Mars-M is a monochrome planetary camera developed by Player One Astronomy, which adopts the Sony IMX290 1/2.8? CMOS , with a 1944 x 1096 array of 2.9um pixels and the diagonal is 6.46 mm.
The naming of Player One Astronomy cameras is unique. For example, we name the planetary cameras after planets (They are Mercury, Venus, Mars, Jupiter, Saturn, Uranus and Neptune, Earth is not included). The size of each planet to a certain extent, represents the size of camera sensors. We name Saturn with a 1-inch sensor camera, and for Mars, we name it with a ½.8 inch senor camera. All camera names will be engraved on the housing of the cameras.
Mars-M is an monochrome camera with higher sensitivity than color cameras, you can get brighter image when you do planetary imaging. In additional, the monochrome camera can get a sharper image because it does not need de-Bayer transformation. It is suitable for close-ups of the moon and sunspots.
With Player One Filter Wheel (coming soon), you can use the Mars-M camera to do LRGB , NIR imaging etc. (Filters sold separately.)
Connecting the Mars-M camera to a telescope with an 1.25? T-Mount, or adding a Barlow lens between the camera and a telescope to extend the focal length for more details.
With a CS lens attached on the Mars-M camera,it can be used as an all-day camera or meteor monitoring camera, monochrome camera has better performance than color camera!
The planetary cameras developed by Player One Astronomy uses a scientific and technological regular hexagon to construct the main body line, supplemented by round chamfers to achieve both rigidity and flexibility. The positive red, which is like a summer fire, is matched with the low-key and steady black, and the super-fine frosting process on the entire surface makes the camera look luxurious and cool, highlighting the style of high-end players, can’t take my eyes off ; D
Sensor Tilt Plate
When taking solar photograph with prominence telescope, the Newton ring is annoying. Smoother solar image without Newton ring could be taken by adjusting the focal plate. Besides, when you use a planetary camera for deep-sky lucky imaging, if you find the surrounding stars are not perfect, you can adjust the sensor tilt plate to obtain a flatter image field. get a much smaller field curvature of the telescope.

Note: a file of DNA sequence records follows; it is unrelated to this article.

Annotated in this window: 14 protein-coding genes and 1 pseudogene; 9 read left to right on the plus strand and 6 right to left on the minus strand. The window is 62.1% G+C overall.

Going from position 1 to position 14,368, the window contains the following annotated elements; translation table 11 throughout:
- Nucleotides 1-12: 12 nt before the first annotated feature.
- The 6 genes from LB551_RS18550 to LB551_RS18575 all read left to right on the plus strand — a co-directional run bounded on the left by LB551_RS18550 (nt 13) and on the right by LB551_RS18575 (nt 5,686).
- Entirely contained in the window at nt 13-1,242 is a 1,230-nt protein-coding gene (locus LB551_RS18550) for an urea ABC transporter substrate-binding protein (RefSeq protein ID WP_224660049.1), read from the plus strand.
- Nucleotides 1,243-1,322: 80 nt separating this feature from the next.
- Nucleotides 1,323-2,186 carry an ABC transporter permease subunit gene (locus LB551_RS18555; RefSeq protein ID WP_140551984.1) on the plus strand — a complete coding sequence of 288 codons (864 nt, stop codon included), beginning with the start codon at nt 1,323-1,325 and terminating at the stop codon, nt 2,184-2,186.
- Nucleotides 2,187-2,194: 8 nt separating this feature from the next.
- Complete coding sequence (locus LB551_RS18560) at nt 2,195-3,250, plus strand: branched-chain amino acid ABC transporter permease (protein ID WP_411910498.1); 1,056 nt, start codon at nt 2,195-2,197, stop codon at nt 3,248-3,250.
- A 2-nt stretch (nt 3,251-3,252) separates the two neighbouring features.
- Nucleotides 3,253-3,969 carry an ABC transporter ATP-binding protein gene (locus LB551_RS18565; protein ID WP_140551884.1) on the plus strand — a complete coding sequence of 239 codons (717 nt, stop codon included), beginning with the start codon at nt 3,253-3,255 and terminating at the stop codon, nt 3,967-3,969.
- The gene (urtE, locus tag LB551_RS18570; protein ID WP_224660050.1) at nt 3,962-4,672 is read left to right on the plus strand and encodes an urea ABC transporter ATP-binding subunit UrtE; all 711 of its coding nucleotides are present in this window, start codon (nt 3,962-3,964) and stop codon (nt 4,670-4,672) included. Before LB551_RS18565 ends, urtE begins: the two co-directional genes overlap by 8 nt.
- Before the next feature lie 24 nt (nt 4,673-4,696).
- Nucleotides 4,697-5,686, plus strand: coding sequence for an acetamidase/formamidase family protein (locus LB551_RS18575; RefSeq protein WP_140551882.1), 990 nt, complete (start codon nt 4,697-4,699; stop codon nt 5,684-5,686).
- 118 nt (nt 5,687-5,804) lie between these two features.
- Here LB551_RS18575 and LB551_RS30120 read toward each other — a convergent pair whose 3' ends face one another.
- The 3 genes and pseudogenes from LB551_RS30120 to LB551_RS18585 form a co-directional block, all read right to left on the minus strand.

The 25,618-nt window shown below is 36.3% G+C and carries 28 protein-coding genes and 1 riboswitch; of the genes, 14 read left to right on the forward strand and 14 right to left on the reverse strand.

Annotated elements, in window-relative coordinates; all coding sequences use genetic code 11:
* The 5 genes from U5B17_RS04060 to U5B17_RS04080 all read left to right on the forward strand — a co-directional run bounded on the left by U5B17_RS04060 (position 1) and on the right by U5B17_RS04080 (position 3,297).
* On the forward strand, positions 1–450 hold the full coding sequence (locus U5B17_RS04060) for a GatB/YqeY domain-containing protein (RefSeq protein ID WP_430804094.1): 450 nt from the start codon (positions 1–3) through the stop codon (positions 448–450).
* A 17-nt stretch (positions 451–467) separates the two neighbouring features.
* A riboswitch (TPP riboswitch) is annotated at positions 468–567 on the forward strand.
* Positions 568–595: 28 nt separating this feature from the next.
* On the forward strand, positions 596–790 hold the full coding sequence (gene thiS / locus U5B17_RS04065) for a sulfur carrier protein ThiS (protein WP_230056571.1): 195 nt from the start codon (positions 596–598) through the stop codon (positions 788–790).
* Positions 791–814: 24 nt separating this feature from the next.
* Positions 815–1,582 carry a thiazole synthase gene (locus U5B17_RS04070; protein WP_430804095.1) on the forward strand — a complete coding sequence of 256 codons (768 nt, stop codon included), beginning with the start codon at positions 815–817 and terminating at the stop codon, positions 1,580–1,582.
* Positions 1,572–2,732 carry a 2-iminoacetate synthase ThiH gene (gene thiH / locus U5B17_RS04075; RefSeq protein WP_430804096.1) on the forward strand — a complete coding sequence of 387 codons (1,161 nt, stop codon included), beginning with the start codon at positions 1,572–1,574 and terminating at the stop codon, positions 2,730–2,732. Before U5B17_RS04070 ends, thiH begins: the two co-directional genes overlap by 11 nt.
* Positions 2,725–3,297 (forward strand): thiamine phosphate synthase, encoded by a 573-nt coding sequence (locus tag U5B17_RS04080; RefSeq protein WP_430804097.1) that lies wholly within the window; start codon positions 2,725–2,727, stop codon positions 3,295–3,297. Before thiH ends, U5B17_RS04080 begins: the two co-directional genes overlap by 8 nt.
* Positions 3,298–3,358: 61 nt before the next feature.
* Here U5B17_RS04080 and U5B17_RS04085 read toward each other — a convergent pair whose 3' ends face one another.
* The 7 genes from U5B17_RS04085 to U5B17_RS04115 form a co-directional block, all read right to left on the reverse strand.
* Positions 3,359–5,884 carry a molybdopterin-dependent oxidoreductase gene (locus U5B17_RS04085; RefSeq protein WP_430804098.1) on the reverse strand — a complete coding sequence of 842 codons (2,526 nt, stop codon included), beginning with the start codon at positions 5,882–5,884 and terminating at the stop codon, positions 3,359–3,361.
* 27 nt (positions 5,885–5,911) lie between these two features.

The built-in high-density sponge shading pad can block the light from the side slits without any side leakage.
256M DDR3 Cache
Player One Astronomy cameras are the first one who adpots the DDR3 cache in all planetary cameras in the world! It helps stabilize and secure data transmission, it effectively avoids frame dropping and greatly reduces readnoise.
With the DDR3 cache, the Mars-M camera does not have high demands on computing needs any longer, it will still has excellent performance even if it is connected to a USB 2.0 port.
The planetary cameras from Player One Astronomy have DPS (Dead Pixel Suppression) technology, dead pixels (including both hot pixels and cold pixels) of the image are swept away. DPS function is turned on during your whole imaging session, no need to worry about it !
Overvoltage and overcurrent protection mechanism
Player One cameras produced by the number one player ensures the safety of your camera and other equipment through overvoltage and overcurrent protection mechanisms.
USB3.0 Port and ST4 Port
When the camera is connected to the USB3.0 interface and full-resolution preview is used, it can reach 136 FPS in RAW8 mode (10bit ADC), and the frame rate in RAW16 mode (12bit ADC) is 64 frames per second. When recording images, since the actual writing speed will be affected by the writing speed of the hard disk itself, when the hard disk writing speed is slow, the recording may not reach the theoretical speed. It is recommended that you use a high-quality solid state drive to record data to give full play to the performance of the camera.
Use the ST4 guide cable to connect the camera and the AUTO GUIDE port of the equatorial mount to do guiding.
Regarding readout noise, we solemnly promise that all values are obtained from actual tests. And for users, you could use Sharpcap 3.3 for testing. SC3.3 has a function called Sensor Analysis
, provide a very simple way to test readout noise.
We wrote a tutorial on our website: http://player-one-astronomy.com/service/manuals/
After many rigorous readout noise tests, the Mars-C camera can reach a low readout noise of 0.73e at a gain of 350 and around 0.7e at a gain of 400.
If you are interested in readout noise testing, you may try it yourself, which is very simple.
The Mars-M camera has a unique HCG mode, which will automatically turn on when the camera gain setting is =60. The HCG mode can greatly reduce the readout noise and retain the same high dynamic range as the low gain.
The peak value of QE of Mars-M camera is about 80%, and it has very strong ultraviolet and infrared sensitivity. The actual QE value can be estimated by multiplying the ordinate of the official relative QE graph (below) by 80%.